By Isaiah M. Oliver
President and CEO
Community Foundation of Greater Flint
We see 2020 in the rearview mirror, a year that left many of us physically empty, mentally drained, and emotionally depleted. And 2021 presents more challenges. But what have we learned from this tempestuous time? What can we salvage? What should we carry with us as we move forward addressing persistent, new, and developing challenges?
Nothing could have prepared us more for last year than the past decade. Before a global health pandemic, economic decline, national racial reckoning, and political polarization, Flint had faced multiple crises. The closing of General Motors plants and associated businesses left a city filled with hard-working, strong-willed people to figure it out.
The decision to switch our municipal water supply from one of the world’s most beautiful aquifers, Lake Huron, to the Flint River marked yet another turning point. One that would place the city and its nearly 100,000 residents in harm’s way.
We navigated the Flint Water Crisis in large part because of our ability to rapidly form multi-sector partnerships to address the city’s needs. This is action above and beyond the local, state, and government response and resources needed to restore the city to whole. Philanthropy’s role was filling the gaps that mattered.
For four years I have had the honor of leading the Community Foundation of Greater Flint (CFGF), a public charity focused on engaging people in philanthropy. We leverage our social capital and organize community to give the trifecta, “time, talent, and treasure.” We have committed to “go all in” on community leadership by insisting on racial equity, amplifying community voice, and influencing public policy and systems. We lean into the lived experiences of those who are marginalized the most and bridge that with donors as we live into the promise of being in and of community, connecting generosity to community needs.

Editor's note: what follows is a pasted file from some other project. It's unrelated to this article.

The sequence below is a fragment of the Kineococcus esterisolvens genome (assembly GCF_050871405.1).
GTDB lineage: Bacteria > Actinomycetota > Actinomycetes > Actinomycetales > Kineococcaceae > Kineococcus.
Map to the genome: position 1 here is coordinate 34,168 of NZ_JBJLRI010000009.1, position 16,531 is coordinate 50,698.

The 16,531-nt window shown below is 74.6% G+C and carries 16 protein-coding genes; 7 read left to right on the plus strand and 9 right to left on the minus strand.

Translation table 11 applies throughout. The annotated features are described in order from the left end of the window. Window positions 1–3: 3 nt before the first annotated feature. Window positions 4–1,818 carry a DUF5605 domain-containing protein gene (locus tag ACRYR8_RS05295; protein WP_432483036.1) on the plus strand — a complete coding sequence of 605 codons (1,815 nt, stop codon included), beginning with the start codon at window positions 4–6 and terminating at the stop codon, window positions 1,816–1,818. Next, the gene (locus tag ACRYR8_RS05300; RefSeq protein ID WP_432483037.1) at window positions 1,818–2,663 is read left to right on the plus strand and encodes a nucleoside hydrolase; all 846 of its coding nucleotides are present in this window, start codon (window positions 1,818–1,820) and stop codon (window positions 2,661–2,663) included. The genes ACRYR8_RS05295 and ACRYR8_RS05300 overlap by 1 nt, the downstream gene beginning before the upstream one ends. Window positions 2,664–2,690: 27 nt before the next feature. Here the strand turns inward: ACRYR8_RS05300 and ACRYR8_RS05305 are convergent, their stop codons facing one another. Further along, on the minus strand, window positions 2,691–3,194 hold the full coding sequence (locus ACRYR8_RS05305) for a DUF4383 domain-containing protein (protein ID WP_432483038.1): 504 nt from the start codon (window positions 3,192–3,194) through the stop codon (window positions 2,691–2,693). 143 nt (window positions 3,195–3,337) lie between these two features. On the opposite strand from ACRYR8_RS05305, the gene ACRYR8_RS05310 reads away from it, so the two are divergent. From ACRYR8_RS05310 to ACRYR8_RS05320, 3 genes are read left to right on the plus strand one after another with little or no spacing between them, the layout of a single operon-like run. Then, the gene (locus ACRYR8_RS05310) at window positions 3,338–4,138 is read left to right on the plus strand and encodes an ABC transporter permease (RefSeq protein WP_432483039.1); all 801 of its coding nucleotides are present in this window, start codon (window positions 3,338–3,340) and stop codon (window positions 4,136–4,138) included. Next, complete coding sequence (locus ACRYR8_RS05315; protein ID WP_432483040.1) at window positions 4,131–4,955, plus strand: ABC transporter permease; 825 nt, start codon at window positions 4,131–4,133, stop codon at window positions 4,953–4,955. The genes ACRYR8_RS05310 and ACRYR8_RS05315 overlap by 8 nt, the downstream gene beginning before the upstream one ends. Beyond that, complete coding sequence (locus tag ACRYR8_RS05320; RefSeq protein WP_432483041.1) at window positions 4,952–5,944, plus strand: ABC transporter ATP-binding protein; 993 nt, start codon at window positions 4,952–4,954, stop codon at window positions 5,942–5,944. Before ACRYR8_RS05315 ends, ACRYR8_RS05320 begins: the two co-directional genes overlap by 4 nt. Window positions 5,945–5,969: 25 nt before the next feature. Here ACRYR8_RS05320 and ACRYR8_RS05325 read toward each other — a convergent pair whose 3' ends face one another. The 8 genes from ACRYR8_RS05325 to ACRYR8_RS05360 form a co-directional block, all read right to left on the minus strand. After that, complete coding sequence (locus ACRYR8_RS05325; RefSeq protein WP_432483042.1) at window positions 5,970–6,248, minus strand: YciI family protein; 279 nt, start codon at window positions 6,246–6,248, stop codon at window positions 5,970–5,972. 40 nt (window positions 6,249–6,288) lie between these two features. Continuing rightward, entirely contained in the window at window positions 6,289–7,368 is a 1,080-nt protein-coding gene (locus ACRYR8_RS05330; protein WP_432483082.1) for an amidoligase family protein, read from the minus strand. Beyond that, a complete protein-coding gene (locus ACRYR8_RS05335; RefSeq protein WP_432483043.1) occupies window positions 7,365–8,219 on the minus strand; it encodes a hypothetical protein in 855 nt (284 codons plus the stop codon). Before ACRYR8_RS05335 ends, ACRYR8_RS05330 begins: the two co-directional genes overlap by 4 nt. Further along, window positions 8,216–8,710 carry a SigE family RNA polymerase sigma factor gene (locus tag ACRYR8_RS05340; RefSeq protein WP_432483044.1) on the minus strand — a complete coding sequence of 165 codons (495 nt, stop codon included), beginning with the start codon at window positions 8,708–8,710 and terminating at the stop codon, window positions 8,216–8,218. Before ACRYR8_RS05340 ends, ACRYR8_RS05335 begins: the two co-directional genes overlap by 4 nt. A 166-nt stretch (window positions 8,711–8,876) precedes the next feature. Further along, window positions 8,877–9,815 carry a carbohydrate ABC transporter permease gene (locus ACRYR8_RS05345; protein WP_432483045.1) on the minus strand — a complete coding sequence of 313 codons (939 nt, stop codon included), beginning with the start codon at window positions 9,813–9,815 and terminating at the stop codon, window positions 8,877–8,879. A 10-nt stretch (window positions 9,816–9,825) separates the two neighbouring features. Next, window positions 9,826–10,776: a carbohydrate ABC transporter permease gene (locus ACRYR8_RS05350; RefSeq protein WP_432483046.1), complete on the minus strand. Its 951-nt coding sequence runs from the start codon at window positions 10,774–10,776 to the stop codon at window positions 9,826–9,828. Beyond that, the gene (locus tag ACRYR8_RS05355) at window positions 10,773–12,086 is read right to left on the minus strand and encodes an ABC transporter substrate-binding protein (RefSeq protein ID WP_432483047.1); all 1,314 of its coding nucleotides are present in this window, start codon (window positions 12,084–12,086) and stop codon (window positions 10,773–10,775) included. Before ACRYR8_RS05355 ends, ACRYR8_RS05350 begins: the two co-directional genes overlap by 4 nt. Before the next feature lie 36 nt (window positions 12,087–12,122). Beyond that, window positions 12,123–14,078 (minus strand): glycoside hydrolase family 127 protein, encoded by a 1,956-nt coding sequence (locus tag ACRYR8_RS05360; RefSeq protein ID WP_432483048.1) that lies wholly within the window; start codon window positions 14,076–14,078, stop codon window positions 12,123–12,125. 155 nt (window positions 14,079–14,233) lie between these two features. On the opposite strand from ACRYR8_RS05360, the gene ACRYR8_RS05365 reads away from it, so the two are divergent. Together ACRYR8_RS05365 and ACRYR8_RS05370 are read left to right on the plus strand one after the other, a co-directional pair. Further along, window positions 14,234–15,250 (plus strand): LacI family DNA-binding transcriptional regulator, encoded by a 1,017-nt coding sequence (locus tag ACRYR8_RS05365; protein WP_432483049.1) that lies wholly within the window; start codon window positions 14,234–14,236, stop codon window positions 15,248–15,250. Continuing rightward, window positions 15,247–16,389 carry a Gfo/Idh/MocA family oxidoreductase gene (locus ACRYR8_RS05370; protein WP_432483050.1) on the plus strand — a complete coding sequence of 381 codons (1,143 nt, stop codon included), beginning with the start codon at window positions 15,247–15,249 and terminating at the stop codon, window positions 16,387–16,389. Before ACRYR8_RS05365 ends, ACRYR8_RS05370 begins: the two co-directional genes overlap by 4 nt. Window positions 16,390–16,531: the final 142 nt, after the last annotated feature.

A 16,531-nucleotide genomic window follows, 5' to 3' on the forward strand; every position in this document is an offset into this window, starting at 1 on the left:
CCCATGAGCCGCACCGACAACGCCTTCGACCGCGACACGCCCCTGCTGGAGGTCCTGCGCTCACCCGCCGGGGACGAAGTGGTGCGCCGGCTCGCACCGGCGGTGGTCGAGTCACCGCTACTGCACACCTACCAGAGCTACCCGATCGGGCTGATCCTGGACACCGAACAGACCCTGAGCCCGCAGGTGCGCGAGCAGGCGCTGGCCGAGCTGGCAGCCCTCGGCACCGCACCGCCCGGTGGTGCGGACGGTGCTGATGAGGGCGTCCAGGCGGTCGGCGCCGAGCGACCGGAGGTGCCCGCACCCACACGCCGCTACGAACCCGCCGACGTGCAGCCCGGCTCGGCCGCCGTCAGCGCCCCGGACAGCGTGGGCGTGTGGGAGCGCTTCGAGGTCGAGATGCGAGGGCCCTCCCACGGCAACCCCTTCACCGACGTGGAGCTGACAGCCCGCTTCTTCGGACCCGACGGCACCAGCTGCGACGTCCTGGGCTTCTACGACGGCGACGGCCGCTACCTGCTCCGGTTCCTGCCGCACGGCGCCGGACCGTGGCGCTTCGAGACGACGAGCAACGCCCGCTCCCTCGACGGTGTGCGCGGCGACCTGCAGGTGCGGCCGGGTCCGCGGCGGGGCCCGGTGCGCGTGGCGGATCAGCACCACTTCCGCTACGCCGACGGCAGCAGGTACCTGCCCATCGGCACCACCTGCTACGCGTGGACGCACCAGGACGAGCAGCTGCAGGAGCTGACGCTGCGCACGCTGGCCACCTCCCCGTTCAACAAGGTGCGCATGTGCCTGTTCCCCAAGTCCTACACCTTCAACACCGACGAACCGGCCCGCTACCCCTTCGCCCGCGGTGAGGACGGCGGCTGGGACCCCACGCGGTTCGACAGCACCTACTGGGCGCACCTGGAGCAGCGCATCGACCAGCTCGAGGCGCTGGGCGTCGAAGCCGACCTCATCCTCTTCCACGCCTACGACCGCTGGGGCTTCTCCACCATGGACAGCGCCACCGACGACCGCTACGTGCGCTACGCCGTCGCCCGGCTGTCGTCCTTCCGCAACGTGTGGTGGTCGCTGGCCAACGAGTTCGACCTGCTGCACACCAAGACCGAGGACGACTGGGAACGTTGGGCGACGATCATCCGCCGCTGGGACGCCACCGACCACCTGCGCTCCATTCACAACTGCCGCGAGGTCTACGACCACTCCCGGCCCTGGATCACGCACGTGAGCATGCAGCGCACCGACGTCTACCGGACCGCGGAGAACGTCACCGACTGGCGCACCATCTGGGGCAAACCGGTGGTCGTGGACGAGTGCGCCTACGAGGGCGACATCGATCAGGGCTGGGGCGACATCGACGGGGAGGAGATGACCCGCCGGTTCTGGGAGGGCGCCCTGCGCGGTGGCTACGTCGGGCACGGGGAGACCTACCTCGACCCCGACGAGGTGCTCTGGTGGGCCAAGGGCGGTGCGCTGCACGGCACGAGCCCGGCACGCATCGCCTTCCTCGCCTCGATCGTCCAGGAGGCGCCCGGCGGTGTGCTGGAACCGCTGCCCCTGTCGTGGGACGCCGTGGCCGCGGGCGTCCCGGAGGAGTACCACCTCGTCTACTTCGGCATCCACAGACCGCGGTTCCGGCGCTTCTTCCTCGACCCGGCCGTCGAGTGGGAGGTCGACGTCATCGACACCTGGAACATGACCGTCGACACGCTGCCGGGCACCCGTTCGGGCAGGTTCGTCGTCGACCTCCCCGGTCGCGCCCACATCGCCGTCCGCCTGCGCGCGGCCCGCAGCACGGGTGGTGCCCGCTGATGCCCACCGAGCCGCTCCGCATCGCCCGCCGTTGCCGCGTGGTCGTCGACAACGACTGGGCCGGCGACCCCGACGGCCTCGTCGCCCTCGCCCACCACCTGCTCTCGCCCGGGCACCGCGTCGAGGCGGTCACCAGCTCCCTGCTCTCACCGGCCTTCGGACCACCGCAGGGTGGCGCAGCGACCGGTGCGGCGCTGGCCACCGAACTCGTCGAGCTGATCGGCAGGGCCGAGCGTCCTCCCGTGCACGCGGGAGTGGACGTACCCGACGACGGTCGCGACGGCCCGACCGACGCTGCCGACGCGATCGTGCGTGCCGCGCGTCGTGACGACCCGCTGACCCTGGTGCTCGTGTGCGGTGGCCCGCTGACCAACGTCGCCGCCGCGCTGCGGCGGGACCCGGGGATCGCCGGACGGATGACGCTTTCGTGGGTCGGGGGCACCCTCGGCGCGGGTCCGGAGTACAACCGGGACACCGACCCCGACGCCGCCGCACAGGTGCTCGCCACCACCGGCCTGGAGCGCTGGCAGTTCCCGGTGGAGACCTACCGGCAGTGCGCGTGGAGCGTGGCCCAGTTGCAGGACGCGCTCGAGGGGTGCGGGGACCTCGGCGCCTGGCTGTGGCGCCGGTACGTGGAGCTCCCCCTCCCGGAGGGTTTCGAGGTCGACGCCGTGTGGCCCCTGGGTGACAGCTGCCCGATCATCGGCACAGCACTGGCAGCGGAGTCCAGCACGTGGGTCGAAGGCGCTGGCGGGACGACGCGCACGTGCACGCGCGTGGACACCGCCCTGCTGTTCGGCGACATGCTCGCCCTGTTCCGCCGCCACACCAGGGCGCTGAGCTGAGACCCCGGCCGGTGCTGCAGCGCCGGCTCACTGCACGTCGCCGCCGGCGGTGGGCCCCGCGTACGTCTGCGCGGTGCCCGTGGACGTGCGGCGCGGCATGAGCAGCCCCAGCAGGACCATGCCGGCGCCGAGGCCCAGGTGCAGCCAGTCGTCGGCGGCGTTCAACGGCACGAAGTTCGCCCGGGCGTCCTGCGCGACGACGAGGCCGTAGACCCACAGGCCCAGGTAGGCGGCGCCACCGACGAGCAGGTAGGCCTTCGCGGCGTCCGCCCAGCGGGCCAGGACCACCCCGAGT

The COVID-19 pandemic posed excessive hardship in cities like Flint that were already dealing with structural inequalities and extreme health and wealth disparities. In March, Flint saw tremendous racial disparities in COVID-19 cases and deaths, with African Americans representing less than 60% of the city’s population, but an astounding 85% of COVID cases and 91% of COVID deaths. Again, we found ourselves faced with the task of meeting our city’s needs and getting resources out to the community quickly and equitably.
In March, I catalyzed the establishment of the Greater Flint Coronavirus Taskforce on Racial Inequities with the goal to bring awareness, analysis, and action to the root causes of disparities to ensure racial equity within and across organizations and systems to reduce the disparities we saw early in the COVID-19 pandemic. The work supports individuals and organizations to develop and implement processes to challenge existing patterns of institutional power, jettison the hierarchy of human value, and to promote equity.